James Wilson Investigations of Chris Page
The Investigations of Chris Page
New Work from the Stream Series
September 22-October 23, 2005
Haddad Lascano Gallery
Great Barrington Massachusetts
The work of artist Chris Page is a testament to a long-term investigation into the dynamism and significance of streams in terms of our capacity to know. His devotion to this subject is evidence of his tenacity and faith that this subject contains the mysteries of our cognition worth uncovering.
Page faces a number of artistic challenges in trying to capture such a dynamic process as the rushing stream. One technical irony of Page’s project is that he is working with a less fluid medium (paint) on a static plane to capture the dynamism of the stream. His imagery is initially perplexing in that the speed and sharpness of stream movements do not appear in his work. Rather his images are soft, cloudlike, and slow. This representation appears inappropriate, however the works are not realist pieces, they are about the “nature” of the stream and this is where Page makes his artistic contribution. To accomplish this Page employs three distinct techniques.
The first is a consciously mimetic process, as Page renders his work like a palimpsest. He works a surface, and then scrapes it away to render another interpretation, not unlike how water, in its inexorable flow, can express itself in an infinite number of ways as it covers the same surface in a streambed. This literal imitation of the repetition of sedimentation pays dividends for Page as the surfaces are richly textured and appear aged.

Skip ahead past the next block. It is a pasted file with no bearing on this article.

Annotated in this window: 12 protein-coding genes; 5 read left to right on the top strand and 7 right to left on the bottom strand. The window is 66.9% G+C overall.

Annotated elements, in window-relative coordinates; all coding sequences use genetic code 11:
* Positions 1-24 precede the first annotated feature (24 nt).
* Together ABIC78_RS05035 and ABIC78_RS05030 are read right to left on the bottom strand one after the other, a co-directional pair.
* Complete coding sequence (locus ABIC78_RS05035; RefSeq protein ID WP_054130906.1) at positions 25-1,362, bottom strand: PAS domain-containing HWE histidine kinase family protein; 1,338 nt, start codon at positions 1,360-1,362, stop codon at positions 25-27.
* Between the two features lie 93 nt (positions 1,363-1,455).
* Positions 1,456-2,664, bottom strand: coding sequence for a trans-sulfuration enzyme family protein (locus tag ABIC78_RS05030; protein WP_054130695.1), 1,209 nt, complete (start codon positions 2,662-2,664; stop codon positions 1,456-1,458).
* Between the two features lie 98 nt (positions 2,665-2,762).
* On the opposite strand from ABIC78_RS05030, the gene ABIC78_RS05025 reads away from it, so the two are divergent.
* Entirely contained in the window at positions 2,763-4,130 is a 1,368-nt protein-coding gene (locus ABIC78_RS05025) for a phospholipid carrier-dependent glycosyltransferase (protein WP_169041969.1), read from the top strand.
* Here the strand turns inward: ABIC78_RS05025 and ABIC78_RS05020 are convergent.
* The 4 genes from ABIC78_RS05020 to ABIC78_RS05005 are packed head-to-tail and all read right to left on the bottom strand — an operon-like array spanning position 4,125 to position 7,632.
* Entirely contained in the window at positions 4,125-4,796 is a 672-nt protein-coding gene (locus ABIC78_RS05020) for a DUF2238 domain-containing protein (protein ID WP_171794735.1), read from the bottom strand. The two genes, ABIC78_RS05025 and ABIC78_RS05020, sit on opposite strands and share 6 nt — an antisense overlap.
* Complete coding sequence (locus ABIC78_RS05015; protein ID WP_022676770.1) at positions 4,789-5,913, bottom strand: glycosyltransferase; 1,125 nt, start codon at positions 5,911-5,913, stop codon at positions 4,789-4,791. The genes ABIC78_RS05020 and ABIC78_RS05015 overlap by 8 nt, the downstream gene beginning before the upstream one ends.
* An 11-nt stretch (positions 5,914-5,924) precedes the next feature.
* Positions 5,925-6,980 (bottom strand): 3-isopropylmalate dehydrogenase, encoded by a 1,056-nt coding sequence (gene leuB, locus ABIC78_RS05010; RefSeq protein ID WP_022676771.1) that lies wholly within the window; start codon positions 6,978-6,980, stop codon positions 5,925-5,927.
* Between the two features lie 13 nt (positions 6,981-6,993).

A second process Page employs, at times, to represent this dynamism is to break the boundaries of a single canvas to create triptychs. Page uses the triptychs in two ways. He represents the flow of the “same” water at three different points in time---future, present and past as the water approaches, arrives, and passes a point of observation of the stream. He also generates triptychs for the same area of a stream to show the endless flux of the circumscribed patch. Each method employed by these triptychs shows the changes in the shape and speed of his subject as it contacts different contours of the streambed at different moments in time. These pieces successfully demonstrate the time-and-space-bound limitations of our cognition; the identify of the stream remains elusive.
Finally, the third and most significant process is a kind of automatism. Page, like shamans, Zen painters and Chinese nature poets, seeks to identify with the spirit of the water and in so doing, to then allow his body to channel that feeling to express itself on canvas. It is similar to the automatism of some abstract expressionists, but the difference is Page is not seeking to summon his own subjectivity; rather he attempts to become the object of his contemplation. In this way he is, if your will, an abstract impressionist articulating the “subjectivity” of a phenomenon, not himself. He aims to be possessed by the spirit of the stream so as to authentically render its movement and energy when creating its representation.